A woman from Kentucky has become one of the most recent plaintiffs to file suit against AstraZeneca and Bristol-Myers Squibb for heart damage allegedly caused by saxagliptin, the active ingredient in Onglyza and Kombiglyze XR.
According to a Kombiglyze XR lawsuit filed in the U.S. District Court, Eastern District of Kentucky, on August 22nd, Wilma Sexton began taking the Type 2 diabetes drug in July 2018. She went on to develop serious complications, including heart failure, congestive heart failure, and cardiovascular injury, which Sexton clams were a direct and proximate result of her treatment with saxagliptin. (Case No.: 5:18-cv-00510-KKC)
“At all relevant times, Defendants had knowledge that there was a significant increased risk of adverse events associated with saxagliptin including heart failure, congestive heart failure, cardiac failure, and death related to those events, and despite this knowledge Defendants continued to manufacture, market, distribute, sell, and profit from sales of saxagliptin,” the complaint states.
“Despite such knowledge, Defendants knowingly, purposely, and deliberately failed to adequately warn Plaintiff, patients, consumers, medical providers, and the public of the increased risk of serious injury associated with using saxagliptin including, but not limited to, heart failure, congestive heart failure, cardiac failure, and death related to those events,” the lawsuit continues.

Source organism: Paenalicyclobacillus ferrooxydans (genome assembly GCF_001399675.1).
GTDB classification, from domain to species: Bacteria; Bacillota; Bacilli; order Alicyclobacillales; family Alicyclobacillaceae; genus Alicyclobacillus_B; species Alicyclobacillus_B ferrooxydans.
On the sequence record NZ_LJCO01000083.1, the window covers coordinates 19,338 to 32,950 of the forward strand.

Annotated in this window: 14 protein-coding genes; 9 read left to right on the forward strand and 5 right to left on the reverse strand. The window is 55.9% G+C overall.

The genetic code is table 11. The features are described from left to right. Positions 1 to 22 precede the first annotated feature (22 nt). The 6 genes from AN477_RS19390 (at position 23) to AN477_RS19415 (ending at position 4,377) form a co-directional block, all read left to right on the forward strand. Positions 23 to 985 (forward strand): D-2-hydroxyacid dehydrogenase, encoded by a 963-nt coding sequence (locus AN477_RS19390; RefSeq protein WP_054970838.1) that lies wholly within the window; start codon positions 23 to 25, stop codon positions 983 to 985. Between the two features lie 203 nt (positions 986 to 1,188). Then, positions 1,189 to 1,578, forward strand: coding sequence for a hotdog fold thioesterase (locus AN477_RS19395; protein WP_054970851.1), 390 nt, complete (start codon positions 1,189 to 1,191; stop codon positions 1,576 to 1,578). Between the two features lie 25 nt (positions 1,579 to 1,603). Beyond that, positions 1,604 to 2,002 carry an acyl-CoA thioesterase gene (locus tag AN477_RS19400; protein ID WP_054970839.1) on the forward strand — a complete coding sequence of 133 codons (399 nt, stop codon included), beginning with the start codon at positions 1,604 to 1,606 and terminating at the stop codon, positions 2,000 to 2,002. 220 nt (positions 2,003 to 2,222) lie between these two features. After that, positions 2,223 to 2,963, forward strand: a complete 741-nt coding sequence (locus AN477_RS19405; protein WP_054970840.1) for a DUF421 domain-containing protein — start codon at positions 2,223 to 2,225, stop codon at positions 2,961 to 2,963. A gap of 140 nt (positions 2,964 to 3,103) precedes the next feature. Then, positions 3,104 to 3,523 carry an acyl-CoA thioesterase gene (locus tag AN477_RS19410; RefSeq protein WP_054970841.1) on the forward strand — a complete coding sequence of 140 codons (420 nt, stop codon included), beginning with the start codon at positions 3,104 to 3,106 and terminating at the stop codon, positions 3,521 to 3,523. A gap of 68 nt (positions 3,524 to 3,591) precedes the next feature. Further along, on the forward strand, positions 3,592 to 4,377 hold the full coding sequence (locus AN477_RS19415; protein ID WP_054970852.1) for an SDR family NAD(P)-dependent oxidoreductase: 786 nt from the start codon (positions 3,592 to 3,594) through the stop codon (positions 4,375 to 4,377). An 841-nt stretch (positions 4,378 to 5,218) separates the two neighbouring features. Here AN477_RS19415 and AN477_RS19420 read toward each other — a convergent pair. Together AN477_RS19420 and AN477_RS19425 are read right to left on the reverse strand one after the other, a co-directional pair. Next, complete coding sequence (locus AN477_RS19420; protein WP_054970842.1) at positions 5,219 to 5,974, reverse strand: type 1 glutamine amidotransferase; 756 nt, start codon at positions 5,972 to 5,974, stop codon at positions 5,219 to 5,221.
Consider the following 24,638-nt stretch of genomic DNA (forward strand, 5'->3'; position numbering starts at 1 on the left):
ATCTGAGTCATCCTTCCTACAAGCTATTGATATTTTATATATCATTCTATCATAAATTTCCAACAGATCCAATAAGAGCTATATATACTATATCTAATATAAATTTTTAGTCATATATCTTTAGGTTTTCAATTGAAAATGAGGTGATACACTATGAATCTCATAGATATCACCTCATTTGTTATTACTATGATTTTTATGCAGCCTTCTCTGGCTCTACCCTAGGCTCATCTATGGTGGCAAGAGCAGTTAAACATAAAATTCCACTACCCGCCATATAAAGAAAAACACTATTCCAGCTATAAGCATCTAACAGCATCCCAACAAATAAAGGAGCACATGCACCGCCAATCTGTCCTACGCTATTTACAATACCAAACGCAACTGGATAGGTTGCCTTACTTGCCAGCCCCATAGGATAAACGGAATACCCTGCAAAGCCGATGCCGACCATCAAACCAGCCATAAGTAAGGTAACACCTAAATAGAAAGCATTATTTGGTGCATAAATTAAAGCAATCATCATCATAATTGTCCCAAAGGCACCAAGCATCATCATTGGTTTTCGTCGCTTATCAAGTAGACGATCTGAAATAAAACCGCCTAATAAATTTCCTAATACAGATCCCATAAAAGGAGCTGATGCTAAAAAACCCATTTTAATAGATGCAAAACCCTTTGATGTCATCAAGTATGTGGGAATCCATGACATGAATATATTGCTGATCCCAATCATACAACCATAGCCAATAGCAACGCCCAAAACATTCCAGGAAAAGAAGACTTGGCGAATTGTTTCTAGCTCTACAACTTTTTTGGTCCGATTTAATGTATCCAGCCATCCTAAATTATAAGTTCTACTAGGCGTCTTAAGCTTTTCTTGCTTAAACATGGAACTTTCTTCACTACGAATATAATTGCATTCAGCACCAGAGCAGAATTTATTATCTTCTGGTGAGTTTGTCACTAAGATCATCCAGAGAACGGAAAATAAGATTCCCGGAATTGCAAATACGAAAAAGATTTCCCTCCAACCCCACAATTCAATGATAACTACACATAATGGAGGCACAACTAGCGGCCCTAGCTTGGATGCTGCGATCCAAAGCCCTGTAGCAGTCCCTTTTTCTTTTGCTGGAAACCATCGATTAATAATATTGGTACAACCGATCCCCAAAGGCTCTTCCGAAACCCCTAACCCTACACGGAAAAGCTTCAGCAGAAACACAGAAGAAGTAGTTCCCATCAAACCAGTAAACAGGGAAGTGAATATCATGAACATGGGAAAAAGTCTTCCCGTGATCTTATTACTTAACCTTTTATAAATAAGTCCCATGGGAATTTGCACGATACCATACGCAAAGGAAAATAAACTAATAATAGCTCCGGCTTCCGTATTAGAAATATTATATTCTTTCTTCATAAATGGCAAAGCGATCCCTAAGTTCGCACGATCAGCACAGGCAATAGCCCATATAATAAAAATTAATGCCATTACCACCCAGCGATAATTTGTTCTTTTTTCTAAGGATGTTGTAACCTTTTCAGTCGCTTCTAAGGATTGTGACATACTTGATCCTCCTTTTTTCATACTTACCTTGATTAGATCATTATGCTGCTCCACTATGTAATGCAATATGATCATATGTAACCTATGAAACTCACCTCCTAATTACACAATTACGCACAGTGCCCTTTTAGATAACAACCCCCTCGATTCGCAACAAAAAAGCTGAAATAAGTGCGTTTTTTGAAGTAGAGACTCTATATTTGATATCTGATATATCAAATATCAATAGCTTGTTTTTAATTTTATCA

Wexton seeks compensatory damages for medical bills and other losses, as well as punitive damages for what she claims was the defendants’ “knowing, reckless, conscious, wanton, willful, and deliberate disregard for the value of human life and the rights and safety of consumers.”
Saxagliptin was developed jointly by AstraZeneca and Bristol-Myer’s Squibb.
The U.S. Food & Drug Administration (FDA) approved Onglyza (saxagliptin) in 2009. Kombiglyze XR (saxagliptin and metformin) was cleared for sale the following year.
The FDA launched a review of all saxagliptin-containing Type 2 diabetes medications in February 2014, after interim data from a large clinical trial called SAVOR-TMI indicated that patients treated with the medication were 27% more likely to be hospitalized for heart failure compared to those who were not. Saxagliptin also appeared to be associated with a higher risk of all-cause mortality.
A year later, an FDA advisory committee overwhelmingly voted to recommend that the prescribing information for all saxagliptin-containing medications be modified to warn of a potential heart failure risk. Heart failure warnings were finally added to the Kombiglyze XR and Onglyza labels in April 2016.
Since then, hundreds of plaintiffs have filed Onglyza and Kombiglyze lawsuits that accuse AstraZeneca and Bristol-Myers Squibb of concealing the heart risks associated with saxagliptin. The majority of these claims – at least 208 – are pending in the U.S. District Court, Eastern District of Kentucky, where all such federal lawsuits have been centralized for coordinated discovery and other pretrial proceedings.